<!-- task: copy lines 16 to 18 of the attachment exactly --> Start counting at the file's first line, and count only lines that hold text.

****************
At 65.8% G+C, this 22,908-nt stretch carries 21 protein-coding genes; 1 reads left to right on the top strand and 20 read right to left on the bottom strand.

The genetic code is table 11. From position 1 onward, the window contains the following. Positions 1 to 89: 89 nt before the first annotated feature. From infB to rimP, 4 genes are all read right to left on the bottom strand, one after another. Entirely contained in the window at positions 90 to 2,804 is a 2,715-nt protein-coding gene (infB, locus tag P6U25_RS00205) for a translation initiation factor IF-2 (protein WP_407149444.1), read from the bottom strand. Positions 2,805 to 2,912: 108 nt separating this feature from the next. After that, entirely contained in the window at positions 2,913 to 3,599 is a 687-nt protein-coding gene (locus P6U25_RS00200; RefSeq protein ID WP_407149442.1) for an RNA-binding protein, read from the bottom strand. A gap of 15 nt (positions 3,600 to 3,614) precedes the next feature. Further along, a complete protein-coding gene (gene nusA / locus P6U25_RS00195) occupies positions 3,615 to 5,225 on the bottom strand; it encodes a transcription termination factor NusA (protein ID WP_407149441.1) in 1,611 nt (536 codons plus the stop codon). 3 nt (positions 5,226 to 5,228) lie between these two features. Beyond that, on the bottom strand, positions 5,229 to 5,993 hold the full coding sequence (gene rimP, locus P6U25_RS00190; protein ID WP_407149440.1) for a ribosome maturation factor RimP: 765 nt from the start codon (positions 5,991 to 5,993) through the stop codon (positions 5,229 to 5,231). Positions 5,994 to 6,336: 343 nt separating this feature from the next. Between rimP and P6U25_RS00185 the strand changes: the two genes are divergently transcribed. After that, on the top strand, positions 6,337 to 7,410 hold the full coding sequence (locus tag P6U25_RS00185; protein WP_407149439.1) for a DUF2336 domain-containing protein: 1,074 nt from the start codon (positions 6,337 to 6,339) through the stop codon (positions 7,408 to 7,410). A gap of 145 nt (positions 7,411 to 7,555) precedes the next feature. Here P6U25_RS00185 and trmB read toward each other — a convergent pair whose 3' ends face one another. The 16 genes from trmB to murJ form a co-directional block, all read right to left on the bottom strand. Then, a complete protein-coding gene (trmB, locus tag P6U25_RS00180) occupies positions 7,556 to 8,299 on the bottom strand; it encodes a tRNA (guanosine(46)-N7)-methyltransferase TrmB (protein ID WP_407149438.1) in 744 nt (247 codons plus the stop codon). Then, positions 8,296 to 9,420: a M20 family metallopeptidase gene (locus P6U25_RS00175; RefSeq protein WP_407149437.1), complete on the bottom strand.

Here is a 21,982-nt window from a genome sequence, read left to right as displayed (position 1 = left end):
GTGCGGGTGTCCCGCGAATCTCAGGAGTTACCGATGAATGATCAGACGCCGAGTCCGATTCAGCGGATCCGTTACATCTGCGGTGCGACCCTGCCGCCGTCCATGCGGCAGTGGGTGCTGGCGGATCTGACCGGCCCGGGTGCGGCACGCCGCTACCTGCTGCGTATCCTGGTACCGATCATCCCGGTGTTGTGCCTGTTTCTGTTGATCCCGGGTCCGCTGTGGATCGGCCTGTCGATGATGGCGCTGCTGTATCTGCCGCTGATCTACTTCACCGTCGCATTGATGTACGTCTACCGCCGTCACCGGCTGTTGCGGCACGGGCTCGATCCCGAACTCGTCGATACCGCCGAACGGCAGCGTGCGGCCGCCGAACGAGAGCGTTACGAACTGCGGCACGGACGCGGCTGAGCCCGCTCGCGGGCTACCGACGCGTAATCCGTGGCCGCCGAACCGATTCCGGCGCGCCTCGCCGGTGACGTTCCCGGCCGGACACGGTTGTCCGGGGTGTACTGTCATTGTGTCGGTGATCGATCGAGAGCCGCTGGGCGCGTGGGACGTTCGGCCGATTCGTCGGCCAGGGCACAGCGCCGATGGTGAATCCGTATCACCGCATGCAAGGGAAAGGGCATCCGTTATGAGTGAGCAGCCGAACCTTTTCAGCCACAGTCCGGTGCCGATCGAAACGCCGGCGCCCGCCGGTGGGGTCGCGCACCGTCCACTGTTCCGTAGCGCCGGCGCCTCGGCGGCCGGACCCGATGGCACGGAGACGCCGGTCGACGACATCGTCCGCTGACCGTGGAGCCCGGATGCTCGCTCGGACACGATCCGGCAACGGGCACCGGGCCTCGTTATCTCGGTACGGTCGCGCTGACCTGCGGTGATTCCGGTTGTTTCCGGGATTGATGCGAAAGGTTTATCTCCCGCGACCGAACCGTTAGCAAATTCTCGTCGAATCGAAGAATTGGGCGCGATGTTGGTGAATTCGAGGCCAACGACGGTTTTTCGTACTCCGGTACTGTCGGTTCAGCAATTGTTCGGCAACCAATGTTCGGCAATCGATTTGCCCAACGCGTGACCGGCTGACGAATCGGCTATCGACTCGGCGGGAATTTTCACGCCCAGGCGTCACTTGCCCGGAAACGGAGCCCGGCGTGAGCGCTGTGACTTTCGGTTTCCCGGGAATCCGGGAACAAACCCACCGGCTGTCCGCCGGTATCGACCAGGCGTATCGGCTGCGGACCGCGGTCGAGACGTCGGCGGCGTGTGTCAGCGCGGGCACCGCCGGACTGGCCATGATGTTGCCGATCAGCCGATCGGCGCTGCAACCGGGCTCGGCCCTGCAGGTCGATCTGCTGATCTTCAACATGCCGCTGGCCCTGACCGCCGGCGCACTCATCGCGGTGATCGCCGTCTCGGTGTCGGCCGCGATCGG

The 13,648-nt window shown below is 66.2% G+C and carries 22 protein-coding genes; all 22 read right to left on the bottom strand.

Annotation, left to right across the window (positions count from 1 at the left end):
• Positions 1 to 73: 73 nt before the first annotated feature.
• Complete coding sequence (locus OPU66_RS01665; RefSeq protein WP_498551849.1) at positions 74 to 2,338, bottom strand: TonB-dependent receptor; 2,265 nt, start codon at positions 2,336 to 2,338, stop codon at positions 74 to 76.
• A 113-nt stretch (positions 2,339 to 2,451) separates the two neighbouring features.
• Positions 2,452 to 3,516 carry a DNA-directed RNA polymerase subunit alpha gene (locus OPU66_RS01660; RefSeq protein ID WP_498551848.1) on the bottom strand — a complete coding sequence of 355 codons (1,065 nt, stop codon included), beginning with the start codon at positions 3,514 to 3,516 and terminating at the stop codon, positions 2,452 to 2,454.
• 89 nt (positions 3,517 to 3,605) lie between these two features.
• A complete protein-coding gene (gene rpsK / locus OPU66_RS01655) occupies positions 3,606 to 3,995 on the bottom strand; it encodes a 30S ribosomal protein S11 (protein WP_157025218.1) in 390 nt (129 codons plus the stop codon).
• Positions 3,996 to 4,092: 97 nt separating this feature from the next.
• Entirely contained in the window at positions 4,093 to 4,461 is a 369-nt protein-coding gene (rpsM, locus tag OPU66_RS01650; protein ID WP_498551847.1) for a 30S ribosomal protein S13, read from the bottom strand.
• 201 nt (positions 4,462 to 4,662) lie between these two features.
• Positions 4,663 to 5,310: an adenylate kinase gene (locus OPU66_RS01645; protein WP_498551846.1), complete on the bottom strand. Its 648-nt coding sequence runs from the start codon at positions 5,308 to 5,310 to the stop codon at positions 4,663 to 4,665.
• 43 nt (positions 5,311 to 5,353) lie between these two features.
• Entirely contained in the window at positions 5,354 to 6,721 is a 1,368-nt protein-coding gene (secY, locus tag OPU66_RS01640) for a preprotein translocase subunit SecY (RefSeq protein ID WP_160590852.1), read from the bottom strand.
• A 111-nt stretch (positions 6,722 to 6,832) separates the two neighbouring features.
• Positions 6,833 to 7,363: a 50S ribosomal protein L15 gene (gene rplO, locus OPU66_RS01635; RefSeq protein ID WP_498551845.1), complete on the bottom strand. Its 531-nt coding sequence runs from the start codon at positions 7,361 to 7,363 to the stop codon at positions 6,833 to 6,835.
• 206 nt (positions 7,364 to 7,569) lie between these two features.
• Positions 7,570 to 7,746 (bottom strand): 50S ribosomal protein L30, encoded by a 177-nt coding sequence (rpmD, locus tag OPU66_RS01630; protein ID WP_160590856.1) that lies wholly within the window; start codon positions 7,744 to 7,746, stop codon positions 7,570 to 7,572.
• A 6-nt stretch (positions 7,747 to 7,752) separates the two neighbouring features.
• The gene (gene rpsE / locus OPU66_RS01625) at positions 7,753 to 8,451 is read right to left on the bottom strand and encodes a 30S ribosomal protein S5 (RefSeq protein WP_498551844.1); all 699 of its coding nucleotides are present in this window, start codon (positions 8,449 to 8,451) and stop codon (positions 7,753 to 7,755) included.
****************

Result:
• Positions 4,663 to 5,310: an adenylate kinase gene (locus OPU66_RS01645; protein WP_498551846.1), complete on the bottom strand. Its 648-nt coding sequence runs from the start codon at positions 5,308 to 5,310 to the stop codon at positions 4,663 to 4,665.
• 43 nt (positions 5,311 to 5,353) lie between these two features.
• Entirely contained in the window at positions 5,354 to 6,721 is a 1,368-nt protein-coding gene (secY, locus tag OPU66_RS01640) for a preprotein translocase subunit SecY (RefSeq protein ID WP_160590852.1), read from the bottom strand.